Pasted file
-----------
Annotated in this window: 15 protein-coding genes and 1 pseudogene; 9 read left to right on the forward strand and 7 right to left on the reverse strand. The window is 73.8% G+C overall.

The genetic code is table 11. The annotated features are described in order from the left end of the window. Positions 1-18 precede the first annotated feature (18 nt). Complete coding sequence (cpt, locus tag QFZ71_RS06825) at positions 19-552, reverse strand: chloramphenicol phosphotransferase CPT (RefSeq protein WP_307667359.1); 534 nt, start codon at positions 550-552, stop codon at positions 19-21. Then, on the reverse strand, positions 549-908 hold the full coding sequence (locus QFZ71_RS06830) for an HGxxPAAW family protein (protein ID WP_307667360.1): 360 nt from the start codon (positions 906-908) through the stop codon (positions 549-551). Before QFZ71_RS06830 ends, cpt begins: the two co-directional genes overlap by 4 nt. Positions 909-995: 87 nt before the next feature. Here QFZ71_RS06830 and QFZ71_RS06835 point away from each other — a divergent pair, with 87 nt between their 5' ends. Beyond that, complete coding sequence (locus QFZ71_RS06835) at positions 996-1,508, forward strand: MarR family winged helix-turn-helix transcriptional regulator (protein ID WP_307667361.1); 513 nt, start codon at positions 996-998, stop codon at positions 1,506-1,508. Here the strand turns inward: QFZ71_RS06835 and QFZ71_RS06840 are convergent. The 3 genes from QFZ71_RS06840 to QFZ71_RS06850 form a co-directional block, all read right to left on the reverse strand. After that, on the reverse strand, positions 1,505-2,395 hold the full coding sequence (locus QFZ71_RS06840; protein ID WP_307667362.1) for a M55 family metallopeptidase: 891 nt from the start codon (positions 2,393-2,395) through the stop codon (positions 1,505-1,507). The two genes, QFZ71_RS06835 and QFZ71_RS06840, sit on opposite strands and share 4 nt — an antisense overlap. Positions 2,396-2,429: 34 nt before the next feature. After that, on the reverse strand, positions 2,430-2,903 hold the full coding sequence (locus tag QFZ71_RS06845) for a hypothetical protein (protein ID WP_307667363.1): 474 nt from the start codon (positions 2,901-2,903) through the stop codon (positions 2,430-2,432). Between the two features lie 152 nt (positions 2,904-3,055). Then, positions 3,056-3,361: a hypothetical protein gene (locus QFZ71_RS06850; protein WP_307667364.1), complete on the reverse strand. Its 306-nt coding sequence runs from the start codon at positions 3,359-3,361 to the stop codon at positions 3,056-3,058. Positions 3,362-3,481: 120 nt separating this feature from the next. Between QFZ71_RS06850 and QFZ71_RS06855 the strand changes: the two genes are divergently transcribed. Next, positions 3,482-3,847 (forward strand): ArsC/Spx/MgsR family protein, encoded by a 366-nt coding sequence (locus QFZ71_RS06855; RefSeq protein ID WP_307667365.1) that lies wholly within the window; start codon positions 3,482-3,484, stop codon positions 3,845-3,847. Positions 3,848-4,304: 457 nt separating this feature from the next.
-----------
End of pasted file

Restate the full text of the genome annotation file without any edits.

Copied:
Annotated in this window: 15 protein-coding genes and 1 pseudogene; 9 read left to right on the forward strand and 7 right to left on the reverse strand. The window is 73.8% G+C overall.

The genetic code is table 11. The annotated features are described in order from the left end of the window. Positions 1-18 precede the first annotated feature (18 nt). Complete coding sequence (cpt, locus tag QFZ71_RS06825) at positions 19-552, reverse strand: chloramphenicol phosphotransferase CPT (RefSeq protein WP_307667359.1); 534 nt, start codon at positions 550-552, stop codon at positions 19-21. Then, on the reverse strand, positions 549-908 hold the full coding sequence (locus QFZ71_RS06830) for an HGxxPAAW family protein (protein ID WP_307667360.1): 360 nt from the start codon (positions 906-908) through the stop codon (positions 549-551). Before QFZ71_RS06830 ends, cpt begins: the two co-directional genes overlap by 4 nt. Positions 909-995: 87 nt before the next feature. Here QFZ71_RS06830 and QFZ71_RS06835 point away from each other — a divergent pair, with 87 nt between their 5' ends. Beyond that, complete coding sequence (locus QFZ71_RS06835) at positions 996-1,508, forward strand: MarR family winged helix-turn-helix transcriptional regulator (protein ID WP_307667361.1); 513 nt, start codon at positions 996-998, stop codon at positions 1,506-1,508. Here the strand turns inward: QFZ71_RS06835 and QFZ71_RS06840 are convergent. The 3 genes from QFZ71_RS06840 to QFZ71_RS06850 form a co-directional block, all read right to left on the reverse strand. After that, on the reverse strand, positions 1,505-2,395 hold the full coding sequence (locus QFZ71_RS06840; protein ID WP_307667362.1) for a M55 family metallopeptidase: 891 nt from the start codon (positions 2,393-2,395) through the stop codon (positions 1,505-1,507). The two genes, QFZ71_RS06835 and QFZ71_RS06840, sit on opposite strands and share 4 nt — an antisense overlap. Positions 2,396-2,429: 34 nt before the next feature. After that, on the reverse strand, positions 2,430-2,903 hold the full coding sequence (locus tag QFZ71_RS06845) for a hypothetical protein (protein ID WP_307667363.1): 474 nt from the start codon (positions 2,901-2,903) through the stop codon (positions 2,430-2,432). Between the two features lie 152 nt (positions 2,904-3,055). Then, positions 3,056-3,361: a hypothetical protein gene (locus QFZ71_RS06850; protein WP_307667364.1), complete on the reverse strand. Its 306-nt coding sequence runs from the start codon at positions 3,359-3,361 to the stop codon at positions 3,056-3,058. Positions 3,362-3,481: 120 nt separating this feature from the next. Between QFZ71_RS06850 and QFZ71_RS06855 the strand changes: the two genes are divergently transcribed. Next, positions 3,482-3,847 (forward strand): ArsC/Spx/MgsR family protein, encoded by a 366-nt coding sequence (locus QFZ71_RS06855; RefSeq protein ID WP_307667365.1) that lies wholly within the window; start codon positions 3,482-3,484, stop codon positions 3,845-3,847. Positions 3,848-4,304: 457 nt separating this feature from the next.